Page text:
- Rate limiting – Limit abusive requests. a
429 response codeis sent when the user exceeds the defined limit.
Obviously this is just one part of locking down your server infrastructure. Observability is a key part of security in order to understand what is happening in your environment. I cannot stress how important it is to have a way to observe your infrastructure. I don’t care what you use, just observe your infrastructure. At least you will need the following:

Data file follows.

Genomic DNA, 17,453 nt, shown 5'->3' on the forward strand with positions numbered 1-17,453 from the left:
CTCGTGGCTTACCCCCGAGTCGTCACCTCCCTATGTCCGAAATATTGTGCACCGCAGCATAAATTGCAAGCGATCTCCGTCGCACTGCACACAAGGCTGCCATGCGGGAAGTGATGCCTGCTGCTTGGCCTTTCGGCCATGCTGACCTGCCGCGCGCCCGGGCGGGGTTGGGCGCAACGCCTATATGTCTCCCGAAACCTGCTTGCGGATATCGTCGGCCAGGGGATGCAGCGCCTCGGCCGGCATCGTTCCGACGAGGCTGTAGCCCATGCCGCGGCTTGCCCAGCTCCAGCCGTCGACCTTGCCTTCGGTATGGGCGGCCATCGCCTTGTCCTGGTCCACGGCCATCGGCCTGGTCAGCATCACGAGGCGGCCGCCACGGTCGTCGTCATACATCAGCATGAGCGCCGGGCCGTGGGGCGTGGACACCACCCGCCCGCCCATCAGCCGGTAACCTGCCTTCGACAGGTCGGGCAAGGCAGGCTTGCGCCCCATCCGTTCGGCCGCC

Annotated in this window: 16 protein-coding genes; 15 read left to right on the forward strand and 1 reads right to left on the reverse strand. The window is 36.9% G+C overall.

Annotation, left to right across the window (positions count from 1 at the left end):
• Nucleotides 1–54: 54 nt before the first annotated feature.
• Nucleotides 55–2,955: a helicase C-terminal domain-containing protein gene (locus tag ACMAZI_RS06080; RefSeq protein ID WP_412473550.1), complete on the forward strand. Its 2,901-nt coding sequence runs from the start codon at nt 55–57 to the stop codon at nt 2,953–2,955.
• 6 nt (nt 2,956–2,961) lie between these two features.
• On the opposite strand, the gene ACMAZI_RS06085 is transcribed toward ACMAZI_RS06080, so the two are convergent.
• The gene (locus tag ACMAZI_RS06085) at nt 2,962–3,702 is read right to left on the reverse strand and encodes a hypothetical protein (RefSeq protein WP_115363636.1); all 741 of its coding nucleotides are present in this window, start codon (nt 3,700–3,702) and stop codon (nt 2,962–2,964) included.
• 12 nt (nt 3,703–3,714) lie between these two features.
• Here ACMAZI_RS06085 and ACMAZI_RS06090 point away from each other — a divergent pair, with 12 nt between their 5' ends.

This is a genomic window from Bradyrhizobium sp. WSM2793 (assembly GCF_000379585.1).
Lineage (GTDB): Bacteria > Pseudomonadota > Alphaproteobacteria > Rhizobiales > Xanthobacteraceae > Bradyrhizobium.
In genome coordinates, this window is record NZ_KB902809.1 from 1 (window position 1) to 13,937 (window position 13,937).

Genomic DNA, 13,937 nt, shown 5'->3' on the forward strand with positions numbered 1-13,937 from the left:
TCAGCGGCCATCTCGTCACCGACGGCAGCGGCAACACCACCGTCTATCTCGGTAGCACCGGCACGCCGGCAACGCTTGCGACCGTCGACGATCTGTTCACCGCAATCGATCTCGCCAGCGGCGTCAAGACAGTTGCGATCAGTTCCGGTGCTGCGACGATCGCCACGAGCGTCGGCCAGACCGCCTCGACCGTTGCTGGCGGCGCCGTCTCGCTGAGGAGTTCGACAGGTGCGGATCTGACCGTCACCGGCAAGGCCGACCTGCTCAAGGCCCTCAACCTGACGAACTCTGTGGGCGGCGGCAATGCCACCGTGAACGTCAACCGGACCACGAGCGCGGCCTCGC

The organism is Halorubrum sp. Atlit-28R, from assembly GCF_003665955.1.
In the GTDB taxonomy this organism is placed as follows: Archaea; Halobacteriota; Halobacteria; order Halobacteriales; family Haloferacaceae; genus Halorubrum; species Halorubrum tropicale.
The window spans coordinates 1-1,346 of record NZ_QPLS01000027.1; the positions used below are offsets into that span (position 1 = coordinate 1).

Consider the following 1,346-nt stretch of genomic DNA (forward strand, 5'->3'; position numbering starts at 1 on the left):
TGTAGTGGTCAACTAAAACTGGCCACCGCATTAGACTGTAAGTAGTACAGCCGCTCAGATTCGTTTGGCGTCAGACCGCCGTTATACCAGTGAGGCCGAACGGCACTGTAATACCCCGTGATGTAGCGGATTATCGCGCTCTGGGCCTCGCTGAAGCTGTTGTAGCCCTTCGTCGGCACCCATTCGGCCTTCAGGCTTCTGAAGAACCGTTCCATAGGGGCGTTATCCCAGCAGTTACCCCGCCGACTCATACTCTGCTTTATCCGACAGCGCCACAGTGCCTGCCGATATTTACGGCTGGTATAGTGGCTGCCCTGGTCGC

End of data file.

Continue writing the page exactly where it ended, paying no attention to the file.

- Logging system – collect access logs from your webserver
- Metrics system – Collect metrics from Traefik and other parts of your infastructure and view time series data from your services. Traefik exposes a Prometheus endpoint.
- Alerting system – A mechanism to alert you when anomalies are detected
That said, Traefik is an excellent piece of software. Very modern, forward thinking with great features to help secure your infrastructure. It has support for service discovery from consul, docker, kubernetes. Traefik will also automatically manage Let’s Encrypt certificates for your services.
Simple to use software is hard, so I appreciate what the Traefik team have built.